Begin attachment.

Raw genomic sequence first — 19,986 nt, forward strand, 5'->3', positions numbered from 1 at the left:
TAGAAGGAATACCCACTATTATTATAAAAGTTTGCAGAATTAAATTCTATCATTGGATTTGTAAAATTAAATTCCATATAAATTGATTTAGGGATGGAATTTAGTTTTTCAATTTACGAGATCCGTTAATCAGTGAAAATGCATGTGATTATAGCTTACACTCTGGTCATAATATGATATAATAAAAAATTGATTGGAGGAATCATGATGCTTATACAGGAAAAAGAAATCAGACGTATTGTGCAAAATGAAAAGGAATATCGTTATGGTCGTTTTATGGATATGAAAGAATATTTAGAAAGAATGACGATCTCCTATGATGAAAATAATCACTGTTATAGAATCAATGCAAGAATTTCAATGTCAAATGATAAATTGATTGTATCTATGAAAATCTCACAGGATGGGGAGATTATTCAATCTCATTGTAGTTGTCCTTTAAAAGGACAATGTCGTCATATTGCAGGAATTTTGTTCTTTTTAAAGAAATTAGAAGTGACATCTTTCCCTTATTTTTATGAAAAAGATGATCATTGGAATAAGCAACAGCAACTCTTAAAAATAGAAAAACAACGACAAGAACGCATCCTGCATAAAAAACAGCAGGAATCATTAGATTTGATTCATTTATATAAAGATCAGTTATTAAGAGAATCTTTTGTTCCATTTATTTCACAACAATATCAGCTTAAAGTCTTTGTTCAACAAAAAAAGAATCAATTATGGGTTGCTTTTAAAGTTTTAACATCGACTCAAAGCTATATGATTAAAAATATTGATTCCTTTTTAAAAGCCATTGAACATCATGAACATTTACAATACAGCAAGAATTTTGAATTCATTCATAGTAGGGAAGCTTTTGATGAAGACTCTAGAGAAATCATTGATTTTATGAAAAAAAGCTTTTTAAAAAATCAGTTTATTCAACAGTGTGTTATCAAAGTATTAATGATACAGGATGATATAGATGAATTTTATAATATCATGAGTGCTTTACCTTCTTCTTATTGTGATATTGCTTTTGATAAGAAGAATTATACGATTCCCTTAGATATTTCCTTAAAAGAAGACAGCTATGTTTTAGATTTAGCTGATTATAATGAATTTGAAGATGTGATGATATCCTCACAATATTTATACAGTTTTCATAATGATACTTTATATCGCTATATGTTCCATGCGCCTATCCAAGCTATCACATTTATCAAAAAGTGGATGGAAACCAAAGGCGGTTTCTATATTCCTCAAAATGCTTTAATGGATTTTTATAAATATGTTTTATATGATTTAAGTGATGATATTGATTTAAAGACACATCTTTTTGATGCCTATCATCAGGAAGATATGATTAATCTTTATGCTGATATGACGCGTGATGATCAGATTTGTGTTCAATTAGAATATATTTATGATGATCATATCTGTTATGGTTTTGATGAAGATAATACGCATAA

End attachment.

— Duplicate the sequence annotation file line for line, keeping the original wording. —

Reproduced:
Raw genomic sequence first — 19,986 nt, forward strand, 5'->3', positions numbered from 1 at the left:
TAGAAGGAATACCCACTATTATTATAAAAGTTTGCAGAATTAAATTCTATCATTGGATTTGTAAAATTAAATTCCATATAAATTGATTTAGGGATGGAATTTAGTTTTTCAATTTACGAGATCCGTTAATCAGTGAAAATGCATGTGATTATAGCTTACACTCTGGTCATAATATGATATAATAAAAAATTGATTGGAGGAATCATGATGCTTATACAGGAAAAAGAAATCAGACGTATTGTGCAAAATGAAAAGGAATATCGTTATGGTCGTTTTATGGATATGAAAGAATATTTAGAAAGAATGACGATCTCCTATGATGAAAATAATCACTGTTATAGAATCAATGCAAGAATTTCAATGTCAAATGATAAATTGATTGTATCTATGAAAATCTCACAGGATGGGGAGATTATTCAATCTCATTGTAGTTGTCCTTTAAAAGGACAATGTCGTCATATTGCAGGAATTTTGTTCTTTTTAAAGAAATTAGAAGTGACATCTTTCCCTTATTTTTATGAAAAAGATGATCATTGGAATAAGCAACAGCAACTCTTAAAAATAGAAAAACAACGACAAGAACGCATCCTGCATAAAAAACAGCAGGAATCATTAGATTTGATTCATTTATATAAAGATCAGTTATTAAGAGAATCTTTTGTTCCATTTATTTCACAACAATATCAGCTTAAAGTCTTTGTTCAACAAAAAAAGAATCAATTATGGGTTGCTTTTAAAGTTTTAACATCGACTCAAAGCTATATGATTAAAAATATTGATTCCTTTTTAAAAGCCATTGAACATCATGAACATTTACAATACAGCAAGAATTTTGAATTCATTCATAGTAGGGAAGCTTTTGATGAAGACTCTAGAGAAATCATTGATTTTATGAAAAAAAGCTTTTTAAAAAATCAGTTTATTCAACAGTGTGTTATCAAAGTATTAATGATACAGGATGATATAGATGAATTTTATAATATCATGAGTGCTTTACCTTCTTCTTATTGTGATATTGCTTTTGATAAGAAGAATTATACGATTCCCTTAGATATTTCCTTAAAAGAAGACAGCTATGTTTTAGATTTAGCTGATTATAATGAATTTGAAGATGTGATGATATCCTCACAATATTTATACAGTTTTCATAATGATACTTTATATCGCTATATGTTCCATGCGCCTATCCAAGCTATCACATTTATCAAAAAGTGGATGGAAACCAAAGGCGGTTTCTATATTCCTCAAAATGCTTTAATGGATTTTTATAAATATGTTTTATATGATTTAAGTGATGATATTGATTTAAAGACACATCTTTTTGATGCCTATCATCAGGAAGATATGATTAATCTTTATGCTGATATGACGCGTGATGATCAGATTTGTGTTCAATTAGAATATATTTATGATGATCATATCTGTTATGGTTTTGATGAAGATAATACGCATAA